“My hope is we are positive about moving forward and not dwell on what just happened,” Portune said. “My hope for the community is we can take the next step together. We heard the message and we have to move forward together.”

Engage, listen and work with the community. Every member of the board is saying it, hoping it, and trying to figure out how to do just that. Ned Portune believes one positive from the outcome is the community is now aware of the message and topic. He believes that certainly will increase community involvement in the next step.

Michele Pettit wants to see representation of all classes of people and businesses in the community to be ongoing. She doesn’t want to see the same 30 people who have always been there.

Art Jarvis would like to see more give-and-take with the community which would have to come through more community sessions. The board meetings have rules which do not allow the flexibility for a forum which would allow the public to have input and receive responses to their input a the same time. He’d like to see that flexibility for interaction both ways.

Eileen Washburn just spent a few days at a conference attending sessions and meetings on the process. She learned of the things done in other districts is community chats. Her belief is that would be a big step moving forward, but that is coming from her and the board still needs to discuss it.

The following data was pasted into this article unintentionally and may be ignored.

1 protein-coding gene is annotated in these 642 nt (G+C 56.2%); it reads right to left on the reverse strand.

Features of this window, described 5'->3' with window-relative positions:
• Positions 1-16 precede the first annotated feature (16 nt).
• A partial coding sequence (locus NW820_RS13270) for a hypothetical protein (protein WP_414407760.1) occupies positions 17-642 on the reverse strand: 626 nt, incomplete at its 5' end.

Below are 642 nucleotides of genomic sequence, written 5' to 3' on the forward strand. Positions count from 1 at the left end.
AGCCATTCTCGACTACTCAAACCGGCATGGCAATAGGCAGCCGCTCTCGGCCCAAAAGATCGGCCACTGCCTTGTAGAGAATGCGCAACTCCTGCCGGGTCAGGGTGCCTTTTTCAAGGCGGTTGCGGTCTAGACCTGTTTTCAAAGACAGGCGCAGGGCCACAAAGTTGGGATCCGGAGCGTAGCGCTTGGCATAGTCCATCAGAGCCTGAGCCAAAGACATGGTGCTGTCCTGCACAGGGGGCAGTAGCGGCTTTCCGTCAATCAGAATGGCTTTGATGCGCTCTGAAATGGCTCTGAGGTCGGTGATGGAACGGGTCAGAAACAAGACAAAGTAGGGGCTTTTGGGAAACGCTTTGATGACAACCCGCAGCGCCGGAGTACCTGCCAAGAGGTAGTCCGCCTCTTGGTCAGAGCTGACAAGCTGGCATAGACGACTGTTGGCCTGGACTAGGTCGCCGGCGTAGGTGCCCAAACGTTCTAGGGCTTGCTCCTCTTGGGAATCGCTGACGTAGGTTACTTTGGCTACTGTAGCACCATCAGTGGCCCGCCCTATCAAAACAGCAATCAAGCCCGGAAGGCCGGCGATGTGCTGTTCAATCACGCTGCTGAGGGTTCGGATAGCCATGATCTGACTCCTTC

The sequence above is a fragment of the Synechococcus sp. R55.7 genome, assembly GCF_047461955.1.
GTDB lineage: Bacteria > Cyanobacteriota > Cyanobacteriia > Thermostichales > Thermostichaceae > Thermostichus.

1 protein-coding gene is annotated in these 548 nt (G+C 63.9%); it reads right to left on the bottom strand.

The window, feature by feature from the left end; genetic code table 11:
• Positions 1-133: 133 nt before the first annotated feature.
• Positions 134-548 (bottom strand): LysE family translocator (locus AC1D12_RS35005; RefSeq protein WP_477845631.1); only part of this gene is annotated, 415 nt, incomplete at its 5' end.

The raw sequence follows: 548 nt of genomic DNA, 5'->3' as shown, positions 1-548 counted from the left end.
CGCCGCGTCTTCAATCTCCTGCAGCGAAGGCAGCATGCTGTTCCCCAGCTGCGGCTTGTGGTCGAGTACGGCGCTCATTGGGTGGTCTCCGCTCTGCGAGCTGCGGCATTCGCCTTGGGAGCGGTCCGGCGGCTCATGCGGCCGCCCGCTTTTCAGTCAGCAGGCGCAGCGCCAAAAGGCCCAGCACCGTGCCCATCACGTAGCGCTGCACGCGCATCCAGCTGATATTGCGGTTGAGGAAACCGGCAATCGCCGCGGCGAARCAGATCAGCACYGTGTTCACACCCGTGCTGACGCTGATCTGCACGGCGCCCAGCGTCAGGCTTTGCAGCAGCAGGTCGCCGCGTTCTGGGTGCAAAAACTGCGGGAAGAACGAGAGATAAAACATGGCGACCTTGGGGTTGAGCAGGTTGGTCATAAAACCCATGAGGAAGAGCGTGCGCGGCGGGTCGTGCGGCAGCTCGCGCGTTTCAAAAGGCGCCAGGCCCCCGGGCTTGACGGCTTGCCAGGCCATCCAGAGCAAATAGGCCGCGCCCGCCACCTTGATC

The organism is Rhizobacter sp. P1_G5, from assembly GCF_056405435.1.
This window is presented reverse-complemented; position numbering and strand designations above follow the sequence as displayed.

“It is something that will take time to grow and develop,” Washburn said. “We just want to make sure everybody feels included in the process. It’s their community, it’s our community. We want everyone to feel that and know that. In these community chats – again this is all in my mind right now – we’d have monthly topics and sessions. It would be intimate and people will have the opportunity to interact with the board they really want. They really haven’t had access to us.”

There is a lot of work ahead for the board and for the community. Each member of the board made it clear they hope to work together for the schools, for the community, and most of all, for the kids.

“It’s all about the kids. I’ve dedicated my life to the kids,” said Pettit. “I worked for the district 16 years before becoming a board member. It is all about the kids.”

“We are your school board. This is your school district,” Jarvis said. “This is not the Art Jarvis levy, not the school board levy, this is the community’s levy. This is for you to tell us the future direction you want our schools to go. Tell us that. We’ll work together, We’ll figure out how that works, how to make it best work, and figure out what you can get behind.”

We heard you, and you need to be heard. Each board member is asking to understand what the community wants. What are the key points to bring the community into a position of support for a levy.

“I personally would like to convey my consideration and care for all the citizens of Loveland,” wrote Lorenz. “As a board member, my first responsibility is to the students of our school district. That responsibility needs to be tempered by listening and responding to all the members of our community. This surely has been my intent and continues to be my intent going forward.”

“We certainly need to start taking steps now,” said Portune. “I think we all feel we missed something. We want to change the way we operate. I think that is a positive take away as well. That is our goal. We have students winning academic awards, service in the community. That’s what this should be all about. That’s why you want to support the schools.”